The next question is the problem of Monism. If ultimate Reality be One, how can it be the cause of and become the Universe. It is said, that Reality is of dual aspect, namely, as it is in relation to the World as Ishvara, the Lord or God, and as it is in itself beyond such relation which we may call Brahman. According to Mayavada, Ishvara is Brahman, for Ishvara is Brahman as seen through the Veil of Maya, that is, by the Psycho-physical Experiencer. But Brahman is not Ishvara because Brahman is the absolute alogical Real, that is, Reality not as conceived by Mind but as it is in itself beyond all relation. The notion of God as the Supreme Self is the highest concept imposed on the alogical which, as it is in itself, is not a Self either supreme or limited. The Absolute as such is not a cause. There is, transcendentally speaking, no creation, no Universe. The Absolute is and nothing happens. It is only pragmatically a Cause. There is from this aspect no nexus between Brahman and the World. In the logical order there is. What then is the Universe? It is in this connection that it is said by some to be an "illusion," which is an inapt term. For to whom is it an "illusion"? Not to the Psycho-physical Experiencer to whom it is admittedly real. Nor is it illusion for the Experience-Whole. It is only by the importation of the logical notion of a self to whom an object is real or unreal that we can speak of illusion. But there is in this state of Liberation no Self. More correctly we say that the World is Maya. But what is Maya in Mayavada? It is not real, for it is neither Brahman nor an independent Real. Nor is it unreal for in the logical order it is real. It is neither Brahman nor different from it as an independent reality. It is unexplainable. For this reason one of the scholastics of this System calls it the doctrine of the Inscrutable.
In the doctrine of Power (Shaktivada),Maya is the Divine Mother Power or Mahamaya. The two aspects of Reality as Brahman and Ishvara are accepted. The Lord is real, but that which we call 'Lord' is more than Lord, for the Real is not adequately defined in terms only of its relations to the Universe. In this sense it is alogical, that is, "beyond Mind and speech". As the one ultimate Reality is both Ishvara and Brahman, in one aspect it is the Cause, and in the other it is not. But it is one and the same Reality which is both as Shiva - Shakti. As these are real so are their appearance, the Universe. For the Universe is Shiva-Shakti. It is their appearance. When we say it is their appearance we imply that there has been a real becoming issuing from them as Power. Reality has two aspects. First as it is in itself, and secondly as it exists as Universe. At base the Samsara or worlds of Birth and Death and Moksha or Liberation are One. For Shiva-Shakti are both the Experience-Whole and the Part which exists therein as the Universe. Reality is a concrete unity in duality and duality in unity. In practice the One is realized in and as the Many and the Many as the One. So in the Shakta Wine ritual, the worshipper conceives himself to be Shiva Shakti as the Divine Mother. It is She who as and in the person of the worshipper, Her manifestation, consumes the wine which is again Herself, the Savioress in liquid form. It is not only he, who as a separate Self does so. This principle is applied to all man's functionings and is of cardinal importance from a Monistic standpoint notwithstanding its well-known abuse in fact.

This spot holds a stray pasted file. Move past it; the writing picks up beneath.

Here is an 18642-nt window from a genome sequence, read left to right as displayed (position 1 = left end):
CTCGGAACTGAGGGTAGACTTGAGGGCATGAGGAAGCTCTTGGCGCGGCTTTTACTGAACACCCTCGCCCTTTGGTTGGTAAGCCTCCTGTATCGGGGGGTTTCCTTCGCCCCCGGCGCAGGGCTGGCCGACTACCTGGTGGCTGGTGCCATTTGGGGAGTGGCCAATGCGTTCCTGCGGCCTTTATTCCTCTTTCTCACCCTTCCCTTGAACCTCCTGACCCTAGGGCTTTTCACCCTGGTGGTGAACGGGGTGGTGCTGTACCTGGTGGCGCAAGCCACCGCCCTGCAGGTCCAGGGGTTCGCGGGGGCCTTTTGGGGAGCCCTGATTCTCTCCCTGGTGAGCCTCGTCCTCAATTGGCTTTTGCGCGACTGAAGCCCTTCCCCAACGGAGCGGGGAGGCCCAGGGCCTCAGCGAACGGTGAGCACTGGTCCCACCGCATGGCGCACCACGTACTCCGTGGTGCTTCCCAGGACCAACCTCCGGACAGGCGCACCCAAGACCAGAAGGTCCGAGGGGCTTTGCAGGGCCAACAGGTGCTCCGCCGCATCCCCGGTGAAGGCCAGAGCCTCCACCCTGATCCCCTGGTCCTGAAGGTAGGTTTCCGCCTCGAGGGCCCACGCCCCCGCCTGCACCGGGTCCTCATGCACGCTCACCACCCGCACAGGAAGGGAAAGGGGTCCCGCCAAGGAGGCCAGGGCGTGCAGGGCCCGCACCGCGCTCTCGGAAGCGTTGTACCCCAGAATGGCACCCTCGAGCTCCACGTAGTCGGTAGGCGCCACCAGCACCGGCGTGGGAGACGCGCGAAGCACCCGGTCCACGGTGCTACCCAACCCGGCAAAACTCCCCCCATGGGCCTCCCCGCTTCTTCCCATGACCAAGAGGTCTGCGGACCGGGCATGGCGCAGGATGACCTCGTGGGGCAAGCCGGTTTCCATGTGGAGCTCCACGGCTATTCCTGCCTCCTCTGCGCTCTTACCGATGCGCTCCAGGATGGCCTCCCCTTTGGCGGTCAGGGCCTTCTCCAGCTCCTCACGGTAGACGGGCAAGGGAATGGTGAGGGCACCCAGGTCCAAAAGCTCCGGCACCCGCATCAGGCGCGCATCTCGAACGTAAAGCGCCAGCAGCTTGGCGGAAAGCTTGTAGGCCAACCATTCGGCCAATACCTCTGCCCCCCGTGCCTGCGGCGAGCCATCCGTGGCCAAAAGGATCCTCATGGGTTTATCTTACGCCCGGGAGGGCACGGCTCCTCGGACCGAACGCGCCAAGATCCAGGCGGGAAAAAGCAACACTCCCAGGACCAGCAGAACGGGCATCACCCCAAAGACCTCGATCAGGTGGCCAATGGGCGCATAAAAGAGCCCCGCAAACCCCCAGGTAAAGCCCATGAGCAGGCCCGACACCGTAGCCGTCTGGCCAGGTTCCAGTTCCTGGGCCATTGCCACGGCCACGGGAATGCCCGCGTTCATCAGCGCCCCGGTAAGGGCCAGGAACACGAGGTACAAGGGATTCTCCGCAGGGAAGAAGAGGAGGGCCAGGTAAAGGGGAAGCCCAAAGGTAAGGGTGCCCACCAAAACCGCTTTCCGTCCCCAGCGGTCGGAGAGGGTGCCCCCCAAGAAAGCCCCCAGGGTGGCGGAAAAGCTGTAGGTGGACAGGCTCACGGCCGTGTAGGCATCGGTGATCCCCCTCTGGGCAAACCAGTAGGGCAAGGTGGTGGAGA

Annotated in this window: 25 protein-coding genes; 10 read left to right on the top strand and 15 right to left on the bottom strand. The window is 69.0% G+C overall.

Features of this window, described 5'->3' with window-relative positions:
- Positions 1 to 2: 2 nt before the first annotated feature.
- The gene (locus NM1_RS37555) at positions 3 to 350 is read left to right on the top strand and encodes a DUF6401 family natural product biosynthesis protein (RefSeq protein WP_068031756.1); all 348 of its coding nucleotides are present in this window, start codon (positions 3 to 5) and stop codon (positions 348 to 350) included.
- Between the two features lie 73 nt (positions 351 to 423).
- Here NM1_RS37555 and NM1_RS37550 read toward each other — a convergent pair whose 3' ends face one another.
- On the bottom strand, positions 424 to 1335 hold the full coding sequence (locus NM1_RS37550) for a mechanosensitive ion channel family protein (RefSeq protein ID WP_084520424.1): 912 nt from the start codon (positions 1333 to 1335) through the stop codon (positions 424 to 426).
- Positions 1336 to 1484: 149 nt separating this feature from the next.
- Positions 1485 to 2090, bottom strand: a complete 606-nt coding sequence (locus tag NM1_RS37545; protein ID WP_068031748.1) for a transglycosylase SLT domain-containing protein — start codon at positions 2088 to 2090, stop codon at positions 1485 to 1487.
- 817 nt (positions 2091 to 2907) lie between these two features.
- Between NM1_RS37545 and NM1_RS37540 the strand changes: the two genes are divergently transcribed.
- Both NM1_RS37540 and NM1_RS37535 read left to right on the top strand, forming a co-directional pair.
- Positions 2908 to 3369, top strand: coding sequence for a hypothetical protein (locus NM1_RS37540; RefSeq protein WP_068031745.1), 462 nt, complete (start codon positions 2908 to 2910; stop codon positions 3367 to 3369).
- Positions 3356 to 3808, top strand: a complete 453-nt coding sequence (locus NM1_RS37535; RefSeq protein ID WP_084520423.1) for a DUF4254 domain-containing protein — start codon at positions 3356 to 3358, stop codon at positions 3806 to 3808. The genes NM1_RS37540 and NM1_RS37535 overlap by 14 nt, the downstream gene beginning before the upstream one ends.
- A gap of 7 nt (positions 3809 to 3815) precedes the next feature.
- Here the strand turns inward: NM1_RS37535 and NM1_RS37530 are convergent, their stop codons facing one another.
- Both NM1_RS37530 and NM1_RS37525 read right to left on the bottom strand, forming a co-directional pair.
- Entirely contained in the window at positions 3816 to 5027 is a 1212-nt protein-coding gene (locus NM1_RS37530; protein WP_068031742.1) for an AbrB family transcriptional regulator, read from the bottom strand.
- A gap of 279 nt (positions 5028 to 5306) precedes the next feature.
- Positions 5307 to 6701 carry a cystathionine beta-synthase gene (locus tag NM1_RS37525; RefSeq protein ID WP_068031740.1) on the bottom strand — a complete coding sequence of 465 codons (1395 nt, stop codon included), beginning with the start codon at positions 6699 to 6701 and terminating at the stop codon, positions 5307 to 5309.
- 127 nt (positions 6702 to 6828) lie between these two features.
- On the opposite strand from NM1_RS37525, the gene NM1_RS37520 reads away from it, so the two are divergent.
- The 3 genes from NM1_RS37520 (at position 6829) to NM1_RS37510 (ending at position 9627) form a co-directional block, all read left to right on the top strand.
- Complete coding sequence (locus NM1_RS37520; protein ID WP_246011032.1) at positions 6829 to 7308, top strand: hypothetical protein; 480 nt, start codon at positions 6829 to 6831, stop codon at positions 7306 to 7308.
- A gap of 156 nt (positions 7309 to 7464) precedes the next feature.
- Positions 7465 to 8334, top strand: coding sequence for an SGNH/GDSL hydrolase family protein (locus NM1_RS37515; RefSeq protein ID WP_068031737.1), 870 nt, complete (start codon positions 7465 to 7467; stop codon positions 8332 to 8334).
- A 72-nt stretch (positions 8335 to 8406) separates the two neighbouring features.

Real is again used in the sense of eminence. The Real is that which is for itself and has a reason for its being in itself. The Real as God is the perfect and changeless and the "Good." The Universe is dependent on the Ens Realissimum, for it proceeds from it and is imperfect as limited and changeful and in a sense it is that which does not endure and in this sense is called 'unreal.' Though, however, the Universe comes and goes it does so eternally. The Supreme Cause is eternally creative. The Real is then both infinite Changeless Being as also unbeginning and unending process as the Becoming. In this system the Real both is and becomes. It yet becomes without derogation from its own changelessness, as it were a Fountain of Life which pours itself forth incessantly from infinite and inexhaustible source. Both the infinite and the finite are real.
Real is again used in the sense of interest and value and of the worth while". In this sense, the worshiper prays to be led from Unreality to Reality, but this does not mean that the world is unreal, but that it is not the supreme worth for him.
In whatever sense, then, the term Real is used the Universe is that. All is real for as the Upanishad says, "All this Universe is verily Brahman". The Scriptural Text says "All". It does not say "This " but not "That". The whole is an alogical concrete Reality which is Unity in Duality and Duality in Unity. The doctrine does not lose hold of either the One or the Many, and for this reason the Lord Shiva says in the Kularnava Tantra, "There are some who seek dualism and some non-dualism, but my doctrine is beyond both." That is, it takes account of and reconciles both Dualism and Non-Dualism.
Reality is no mere abstraction of the intellect making jettison of all that is concrete and varied. It is the Experience Whole whose object is Itself as such Whole. It is also Partial Experience within that whole. This union of whole and Part is alogical, not unknowable, for their unity is a fact of actual experience just as we have the unity of Power to Be and Power to Become, of the Conscious and Unconscious, of Mind and Body, of freedom and determination, and other dualities of Man's experiencing.